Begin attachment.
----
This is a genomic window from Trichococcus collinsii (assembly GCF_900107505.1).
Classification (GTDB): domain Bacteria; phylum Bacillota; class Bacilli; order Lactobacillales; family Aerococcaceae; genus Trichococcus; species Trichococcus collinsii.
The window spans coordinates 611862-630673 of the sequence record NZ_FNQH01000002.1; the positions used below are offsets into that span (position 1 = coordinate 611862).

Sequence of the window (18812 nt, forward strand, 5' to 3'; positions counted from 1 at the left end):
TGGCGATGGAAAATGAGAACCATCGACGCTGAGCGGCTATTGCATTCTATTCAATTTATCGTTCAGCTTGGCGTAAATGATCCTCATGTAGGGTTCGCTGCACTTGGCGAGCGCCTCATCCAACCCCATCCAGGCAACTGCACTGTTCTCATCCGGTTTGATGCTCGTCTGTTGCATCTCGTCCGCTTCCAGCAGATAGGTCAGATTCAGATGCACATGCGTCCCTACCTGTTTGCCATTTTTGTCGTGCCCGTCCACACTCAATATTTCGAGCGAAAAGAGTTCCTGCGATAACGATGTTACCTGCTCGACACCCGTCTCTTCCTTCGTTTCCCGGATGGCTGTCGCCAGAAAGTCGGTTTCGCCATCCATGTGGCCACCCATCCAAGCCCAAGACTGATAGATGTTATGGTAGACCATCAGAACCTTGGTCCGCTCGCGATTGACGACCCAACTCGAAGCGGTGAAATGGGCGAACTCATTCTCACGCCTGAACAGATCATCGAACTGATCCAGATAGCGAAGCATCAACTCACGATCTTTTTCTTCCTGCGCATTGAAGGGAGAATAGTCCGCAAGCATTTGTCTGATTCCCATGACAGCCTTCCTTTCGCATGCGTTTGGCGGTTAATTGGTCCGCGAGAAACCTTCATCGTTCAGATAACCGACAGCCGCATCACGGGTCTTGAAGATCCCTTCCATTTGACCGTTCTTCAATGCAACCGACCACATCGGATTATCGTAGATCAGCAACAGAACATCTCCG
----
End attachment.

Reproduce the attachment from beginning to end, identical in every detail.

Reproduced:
This is a genomic window from Trichococcus collinsii (assembly GCF_900107505.1).
Classification (GTDB): domain Bacteria; phylum Bacillota; class Bacilli; order Lactobacillales; family Aerococcaceae; genus Trichococcus; species Trichococcus collinsii.
The window spans coordinates 611862-630673 of the sequence record NZ_FNQH01000002.1; the positions used below are offsets into that span (position 1 = coordinate 611862).

Sequence of the window (18812 nt, forward strand, 5' to 3'; positions counted from 1 at the left end):
TGGCGATGGAAAATGAGAACCATCGACGCTGAGCGGCTATTGCATTCTATTCAATTTATCGTTCAGCTTGGCGTAAATGATCCTCATGTAGGGTTCGCTGCACTTGGCGAGCGCCTCATCCAACCCCATCCAGGCAACTGCACTGTTCTCATCCGGTTTGATGCTCGTCTGTTGCATCTCGTCCGCTTCCAGCAGATAGGTCAGATTCAGATGCACATGCGTCCCTACCTGTTTGCCATTTTTGTCGTGCCCGTCCACACTCAATATTTCGAGCGAAAAGAGTTCCTGCGATAACGATGTTACCTGCTCGACACCCGTCTCTTCCTTCGTTTCCCGGATGGCTGTCGCCAGAAAGTCGGTTTCGCCATCCATGTGGCCACCCATCCAAGCCCAAGACTGATAGATGTTATGGTAGACCATCAGAACCTTGGTCCGCTCGCGATTGACGACCCAACTCGAAGCGGTGAAATGGGCGAACTCATTCTCACGCCTGAACAGATCATCGAACTGATCCAGATAGCGAAGCATCAACTCACGATCTTTTTCTTCCTGCGCATTGAAGGGAGAATAGTCCGCAAGCATTTGTCTGATTCCCATGACAGCCTTCCTTTCGCATGCGTTTGGCGGTTAATTGGTCCGCGAGAAACCTTCATCGTTCAGATAACCGACAGCCGCATCACGGGTCTTGAAGATCCCTTCCATTTGACCGTTCTTCAATGCAACCGACCACATCGGATTATCGTAGATCAGCAACAGAACATCTCCG